Michelin makes the case for wide-base singles
WATERLOO, Ont. –Spend a dime, save a buck? It’s a pretty intriguing value proposition, touted by Michelin when discussing its widebase single tire, the X-One. A couple of factors have developed recently, which have led the tire company to adopt the new tag line.
For one, wide-base tires are now more widely accepted in Canada. A Memorandum of Understanding inked by the Council of Ministers Responsible for Transportation and Highway Safety in July has paved the way for the more widespread use of the tires. They can now be used to haul US-legal weights from coast-to-coast in Canada, albeit with a few regional exceptions.
At the same time, the unprecedented cost of fuel has also changed the value proposition for wide-base tires. For every dollar spent on tires, a fleet or owner/operator spends about $25 on fuel. The X-One has proven to deliver a 4% fuel mileage improvement in most applications, according to Michelin, hence its latest slogan -spend a dime, save a buck. (The X-One costs about 10% more up-front than a set of duals).
The current high cost of fuel, combined with the MoU which lifted prohibitive weight restrictions on wide-base singles, meant the time was right for Michelin to hit the road and spread the word about its wide single tires.
The Go Wide, Save Green demonstration event was held throughout North America this summer, with a stop in Waterloo where fleets and owner/operators were invited to compare the ride in identicallyspec’d trucks -one with traditional dualies and another with the X-One on the drive and trailer axles.
The improvement in stability was obvious, both visually and from inside the cab. An evasive maneuver routinely caused the trailer wheels to lift on the unit equipped with duals, while the tractor-trailer with the X-Ones barely swayed.
But while stability improvements are a nice bonus when using widebase tires, the real question on the minds of fleet managers and owner/ operators who attended the demo was how a switch to the fat tires would impact their bottom line.
According to Francois Beauchamp, special projects coordinator with Michelin,”The economic structure has changed over the last four years,” when Michelin first began promoting its X-One. He said a wholesale shift to wide-base tires in Canada could save the industry about 920 million litres of diesel per year.
“There used to be a tire budget and a fuel budget,” he added. “Now there’s only one budget there, and tires can become an integral part in saving fuel. We want our customers to make tires an integral part of their fuel strategy.”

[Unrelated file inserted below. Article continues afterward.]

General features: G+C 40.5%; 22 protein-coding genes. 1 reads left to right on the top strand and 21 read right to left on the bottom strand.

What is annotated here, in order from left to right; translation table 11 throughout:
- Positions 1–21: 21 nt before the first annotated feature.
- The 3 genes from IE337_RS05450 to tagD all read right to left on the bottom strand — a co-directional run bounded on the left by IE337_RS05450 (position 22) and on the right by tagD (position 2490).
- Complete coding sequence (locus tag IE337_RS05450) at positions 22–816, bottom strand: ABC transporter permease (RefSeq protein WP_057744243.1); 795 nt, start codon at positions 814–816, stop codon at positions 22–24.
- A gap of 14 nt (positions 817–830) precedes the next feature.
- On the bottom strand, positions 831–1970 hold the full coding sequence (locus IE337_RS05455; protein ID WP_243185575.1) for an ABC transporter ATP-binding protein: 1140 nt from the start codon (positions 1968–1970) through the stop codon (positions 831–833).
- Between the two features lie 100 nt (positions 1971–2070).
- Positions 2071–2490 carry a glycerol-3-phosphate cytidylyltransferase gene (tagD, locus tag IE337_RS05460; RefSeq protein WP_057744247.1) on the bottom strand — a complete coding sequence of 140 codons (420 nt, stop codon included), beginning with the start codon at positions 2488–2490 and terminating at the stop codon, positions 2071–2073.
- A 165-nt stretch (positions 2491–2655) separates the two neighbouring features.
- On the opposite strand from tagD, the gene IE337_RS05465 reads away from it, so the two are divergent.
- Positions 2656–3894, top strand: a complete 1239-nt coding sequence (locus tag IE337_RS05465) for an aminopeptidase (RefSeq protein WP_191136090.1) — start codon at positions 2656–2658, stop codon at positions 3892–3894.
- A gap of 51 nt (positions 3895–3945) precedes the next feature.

Of the fuel consumed by a tractor-trailer as it moves down the road, 35% is a result of rolling resistance.
This is where tires can play a major role in affecting fuel economy. For every 3% reduction in rolling resistance, a 1% improvement in fuel mileage is achieved, Beauchamp explained.
Michelin says there are several factors that reduce the X-One’s rolling resistance compared to traditional duals. They include: tread depth; tread design; rubber compound; and casing architecture. With all those factors taken into the equation, Beauchamp said the X-One trailer and drive tires measure 73 and 92 respectively on the company’s Rolling Resistance Index, which uses the XZA-1+ as a benchmark. The lower the rolling resistance, the better the fuel mileage, and by comparison the XDA3 measured 115 and the XDA Energy measured 104, making the X-One more efficient than any other Michelin dual.
But while the fuel savings are difficult to dispute (especially in light of the well-documented Energotest conducted last year, an independent test which showed the X-One demonstrated a 9.7% fuel mileage improvement over duals), the real measure of value is total cost of ownership. Beauchamp admitted the X-One tends to have a slightly shorter life span than traditional duals. Even so, Beauchamp said when the fuel savings and reduced maintenance costs (fewer tires should result in less maintenance) are taken into account, a savings of $5,086 per truck can be achieved. Over a five-year lifecycle, that can amount to about $25,000 per truck, he noted.
The X-One can also result in higher payloads in some applications, he added, since converting from steel wheels and duals to aluminum rims with X-Ones can save 1,290 lbs if the steer, drive and trailer wheels are all converted. (You can save about 660 lbs if you’re already on aluminum wheels, Beauchamp pointed out).
A common concern about widebase singles is availability in the event of a blow-out. However, Beauchamp said Michelin is in the process of ensuring each of its dealers will have a ready supply of X-Ones available.
Other concerns involve reliability, but Beauchamp said fleets are experiencing fewer failures with the X-One, because it’s usually the oft-neglected inside tire on a set of duals that expires on the highway. And while it’s true that you can’t limp home if you blow a wide-base tire, Beauchamp countered that it’s a bad idea even on a set of duals as you risk damaging the casing on the remaining tires.
For more information on the potential benefits of wide-base singles, visit www. gowidesavegreen.com. •
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